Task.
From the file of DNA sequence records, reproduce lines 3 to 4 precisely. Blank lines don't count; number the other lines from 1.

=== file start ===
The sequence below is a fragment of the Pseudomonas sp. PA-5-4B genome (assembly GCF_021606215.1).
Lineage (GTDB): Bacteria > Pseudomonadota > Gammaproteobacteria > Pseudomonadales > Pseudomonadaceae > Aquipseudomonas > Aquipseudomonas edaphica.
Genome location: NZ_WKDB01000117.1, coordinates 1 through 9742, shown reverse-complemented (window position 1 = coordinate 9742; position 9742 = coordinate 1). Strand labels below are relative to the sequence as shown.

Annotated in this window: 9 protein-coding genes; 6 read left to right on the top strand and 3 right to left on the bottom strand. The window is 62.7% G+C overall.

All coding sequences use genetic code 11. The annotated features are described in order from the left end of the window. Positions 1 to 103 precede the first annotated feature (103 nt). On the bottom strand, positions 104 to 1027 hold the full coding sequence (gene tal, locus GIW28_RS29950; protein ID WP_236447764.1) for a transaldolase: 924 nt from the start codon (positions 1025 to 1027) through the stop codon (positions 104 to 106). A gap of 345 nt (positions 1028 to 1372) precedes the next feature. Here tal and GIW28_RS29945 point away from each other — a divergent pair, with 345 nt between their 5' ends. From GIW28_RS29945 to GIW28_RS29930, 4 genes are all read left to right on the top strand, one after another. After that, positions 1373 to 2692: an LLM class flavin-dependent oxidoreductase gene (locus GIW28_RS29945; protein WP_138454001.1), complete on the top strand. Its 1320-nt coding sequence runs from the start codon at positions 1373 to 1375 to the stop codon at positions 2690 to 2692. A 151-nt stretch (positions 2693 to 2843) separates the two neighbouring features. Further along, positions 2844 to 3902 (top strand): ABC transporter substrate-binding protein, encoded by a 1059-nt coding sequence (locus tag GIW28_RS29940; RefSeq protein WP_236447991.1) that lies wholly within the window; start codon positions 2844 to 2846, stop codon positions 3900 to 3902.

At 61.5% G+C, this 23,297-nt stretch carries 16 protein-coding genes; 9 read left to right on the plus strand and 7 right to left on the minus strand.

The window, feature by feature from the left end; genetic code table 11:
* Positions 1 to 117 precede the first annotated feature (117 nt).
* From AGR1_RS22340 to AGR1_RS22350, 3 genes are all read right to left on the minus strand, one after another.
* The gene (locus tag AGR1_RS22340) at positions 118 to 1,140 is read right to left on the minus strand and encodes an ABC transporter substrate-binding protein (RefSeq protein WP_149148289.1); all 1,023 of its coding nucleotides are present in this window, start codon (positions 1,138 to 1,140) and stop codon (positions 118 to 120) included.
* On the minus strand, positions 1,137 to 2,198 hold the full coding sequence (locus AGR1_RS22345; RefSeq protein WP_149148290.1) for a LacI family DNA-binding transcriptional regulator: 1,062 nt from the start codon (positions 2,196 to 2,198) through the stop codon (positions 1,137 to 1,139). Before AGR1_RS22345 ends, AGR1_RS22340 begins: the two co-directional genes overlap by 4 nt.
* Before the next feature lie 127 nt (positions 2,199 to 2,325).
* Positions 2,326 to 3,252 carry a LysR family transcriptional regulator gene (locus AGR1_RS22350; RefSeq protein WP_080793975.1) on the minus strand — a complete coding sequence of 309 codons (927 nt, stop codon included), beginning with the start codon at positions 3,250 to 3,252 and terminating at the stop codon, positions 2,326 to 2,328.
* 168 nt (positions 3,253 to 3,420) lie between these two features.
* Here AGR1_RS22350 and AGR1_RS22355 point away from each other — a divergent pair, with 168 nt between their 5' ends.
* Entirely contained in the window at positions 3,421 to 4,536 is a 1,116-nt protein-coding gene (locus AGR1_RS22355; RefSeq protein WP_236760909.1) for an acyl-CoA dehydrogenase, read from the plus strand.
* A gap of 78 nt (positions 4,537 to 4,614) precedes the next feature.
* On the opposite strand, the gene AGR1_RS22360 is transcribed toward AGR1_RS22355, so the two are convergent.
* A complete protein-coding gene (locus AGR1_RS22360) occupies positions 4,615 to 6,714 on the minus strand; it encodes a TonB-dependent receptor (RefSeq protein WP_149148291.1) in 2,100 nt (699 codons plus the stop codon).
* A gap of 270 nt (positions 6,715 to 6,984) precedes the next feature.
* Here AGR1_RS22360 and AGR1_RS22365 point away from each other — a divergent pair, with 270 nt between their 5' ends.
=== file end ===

Genome location: NZ_WKDB01000117.1, coordinates 1 through 9742, shown reverse-complemented (window position 1 = coordinate 9742; position 9742 = coordinate 1). Strand labels below are relative to the sequence as shown.

Annotated in this window: 9 protein-coding genes; 6 read left to right on the top strand and 3 right to left on the bottom strand. The window is 62.7% G+C overall.